A group called “Al Qaeda in the Arabian Peninsula” based in Yemen claimed to be behind the failed Christmas day bombing attempt near Detroit. The World’s Matthew Bell reports on the group and its leaders. (/AFP/Getty Images)
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KATY CLARK: I’m Katy Clark and this is The World. The alleged attempt by a Nigerian man to blow up a flight to Detroit on Christmas Day is having repercussions in Nigeria, the Netherlands, Yemen, and, of course, the United States. In Nigeria today, Information Minister Dora Akunyili said the country is embarrassed but not ashamed.
DORA AKUNYILI: We’re embarrassed because this young man has actually done something that is capable of rubbing off on all of us because we know that in this country we have issues yes, but definitely not terrorism.
CLARK: The flight to Detroit departed from the airport in Amsterdam. Today, the Dutch Interior Minister Guusje Ter Horst acknowledged a flaw in the airport’s security system.
GUUSJE TER HORST: We have to conclude that it is possible to pass the security with stuff on your body that is not detected by the metal detection.
CLARK: In Washington, investigators are looking into the group Al Qaeda in the Arabian Peninsula, which claimed responsibility for the attack. The World’s Matthew Bell has more.
MATTHEW BELL: When Brian O’Neill heard that Al Qaeda in the Arabian Peninsula was claiming responsibility for the failed Detroit plot, he wasn’t surprised. O’Neill is a former editor at the Yemen Observer, an English language newspaper based in the capital Sana. He says the Yemeni leaders of Al Qaeda in the Arabian Peninsula are nothing if not ambitious.
BRIAN O’NEILL: They want to be the next wave. They want to be the most powerful Al Qaeda group.
BELL: The Yemen-based Al Qaeda group claimed to be behind another recent attack. This one was in August when a suicide bomber barely missed killing Saudi Arabia’s Deputy Interior Minister. O’Neill says these incidents point to an eagerness on the part of Al Qaeda in the Arabian Peninsula.
O’NEILL: The attack a couple of months ago on the Deputy Interior Minister was incredibly brazen and I think they wanted to show that from Yemen, which, you know, has been a backwater. You know, people here don’t know about it. Even in the Arab world it’s kind of seen as sort of the exotic weird place, and not very well respected. And I think they wanted to show that except for maybe the main branch in Afghanistan and Pakistan we are the heirs to the throne of Al Qaeda.
BELL: Al Qaeda’s roots in Yemen go back to the founding of the organization in the 1980s. For some, they go back even further to a saying that Jihadists attribute to the prophet Mohammed.
GREGORY JOHNSEN: Which says when disaster threatens, seek refuge in Yemen.
BELL: Gregory Johnsen is an expert on Yemen and Islamic extremism at Princeton University. Like Osama Bin Laden from Saudi Arabia, Mujahadeen from Yemen went to fight the Soviets in Afghanistan in the 1980s, and in later years, Johnsen says, they were welcomed back home.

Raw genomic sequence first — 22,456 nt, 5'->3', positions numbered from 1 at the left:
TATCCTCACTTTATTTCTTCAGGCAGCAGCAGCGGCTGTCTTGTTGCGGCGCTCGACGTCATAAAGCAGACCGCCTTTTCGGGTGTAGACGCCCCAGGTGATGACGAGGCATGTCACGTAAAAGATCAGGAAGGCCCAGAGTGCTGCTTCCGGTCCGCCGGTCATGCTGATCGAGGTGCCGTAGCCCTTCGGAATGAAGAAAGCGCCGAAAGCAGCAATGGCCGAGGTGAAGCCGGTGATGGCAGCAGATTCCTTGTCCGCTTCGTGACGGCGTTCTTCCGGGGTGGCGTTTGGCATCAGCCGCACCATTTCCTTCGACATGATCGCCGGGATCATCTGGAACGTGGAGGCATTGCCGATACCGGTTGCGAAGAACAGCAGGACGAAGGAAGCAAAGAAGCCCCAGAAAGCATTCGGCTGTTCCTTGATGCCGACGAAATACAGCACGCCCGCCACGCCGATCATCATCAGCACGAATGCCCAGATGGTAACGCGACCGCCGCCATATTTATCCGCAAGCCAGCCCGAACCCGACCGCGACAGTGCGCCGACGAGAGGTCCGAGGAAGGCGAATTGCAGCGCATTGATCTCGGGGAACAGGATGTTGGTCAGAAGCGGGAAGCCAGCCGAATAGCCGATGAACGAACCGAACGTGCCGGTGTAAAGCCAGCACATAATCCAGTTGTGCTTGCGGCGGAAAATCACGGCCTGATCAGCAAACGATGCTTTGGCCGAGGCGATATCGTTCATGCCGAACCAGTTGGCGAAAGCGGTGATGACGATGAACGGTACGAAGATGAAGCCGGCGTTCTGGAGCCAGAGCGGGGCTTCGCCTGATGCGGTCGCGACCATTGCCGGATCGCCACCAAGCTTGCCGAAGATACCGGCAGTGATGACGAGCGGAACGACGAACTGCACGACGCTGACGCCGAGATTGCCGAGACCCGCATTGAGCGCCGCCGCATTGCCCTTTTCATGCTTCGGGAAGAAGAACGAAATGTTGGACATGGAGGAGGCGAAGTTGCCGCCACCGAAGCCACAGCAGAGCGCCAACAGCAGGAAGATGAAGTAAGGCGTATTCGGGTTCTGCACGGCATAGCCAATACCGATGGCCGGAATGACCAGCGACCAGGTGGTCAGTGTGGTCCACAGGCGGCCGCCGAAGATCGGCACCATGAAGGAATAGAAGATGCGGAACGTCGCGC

JOHNSEN: This has always been sort of the way that Al Qaeda viewed Yemen throughout the 1990s that is a place to go and relax. There was essentially a tacit non-aggression pact between the Yemeni government and Al Qaeda at the time. That is, the Yemeni government would leave Al Qaeda alone as long as the Al Qaeda fighters didn’t sort of strike at the Yemeni government. This changed with the USS Cole attack in 2000, and then even more so after September 11th, 2001.
BELL: Johnsen says that’s when Yemen’s president decided to cooperate with the U.S. against Al Qaeda. By 2003, he says they had largely put a stop to Al Qaeda-sponsored violence in Yemen, but that period only lasted a few years. Johnsen says the U.S. got distracted in Iraq. And the government of Yemen became preoccupied with domestic political unrest.
JOHNSEN: So when there was a prison break in February of 2006, of 23 Al Qaeda suspects, men who tunneled out of their prison cell into a neighboring mosque and then said the morning prayers and then walked out the front door to freedom. These individuals escaped into Yemen where there was a great deal of space in which they could operate. So people like Nasarah Rahashi [PH], the current Amir of Al Qaeda as well as one of his top deputies, Kasama Rami [PH], were able to really rebuild, reorganize and essentially resurrect Al Qaeda up from the ashes. And this is now the second incarnation of Al Qaeda in the Arabian Peninsula that we’re dealing with today.
BELL: Johnsen says Al Qaeda in the Arabian Peninsula as it exists today is the product of a merger earlier this year between Yemeni and Saudi operatives. The merged group is based in Yemen and its leader has personal ties to Osama Bin Laden himself. But Johnsen describes Al Qaeda in the Arabian Peninsula as a parallel organization. Not necessarily one that’s controlled by Bin Laden himself. Yemen expert, Brian O’Neill says one thing that makes Al Qaeda in the Arabian Peninsula such a threat is the way its leaders are establishing themselves in Yemen.
JOHNSEN: What Al Qaeda is doing is they’re beginning to marry into the tribes and they’re insinuating themselves into the social fabric of Yemen. So an Al Qaeda person can be wearing a tribal hat and the Al Qaeda hat. You can be wearing those two hats and be able to be protected by the tribes, not because he’s Al Qaeda, not because of any latent sympathy towards Osama Bin Laden, the radical fundamentalism, but because he’s part of that tribe.
BELL: That’s what makes military strikes against Al Qaeda in Yemen so risky. When the U.S. or its Yemeni partners try to kill these terrorist leaders, they could end up instigating a much bigger fight for an already weakened government. For The World, I’m Matthew Bell.
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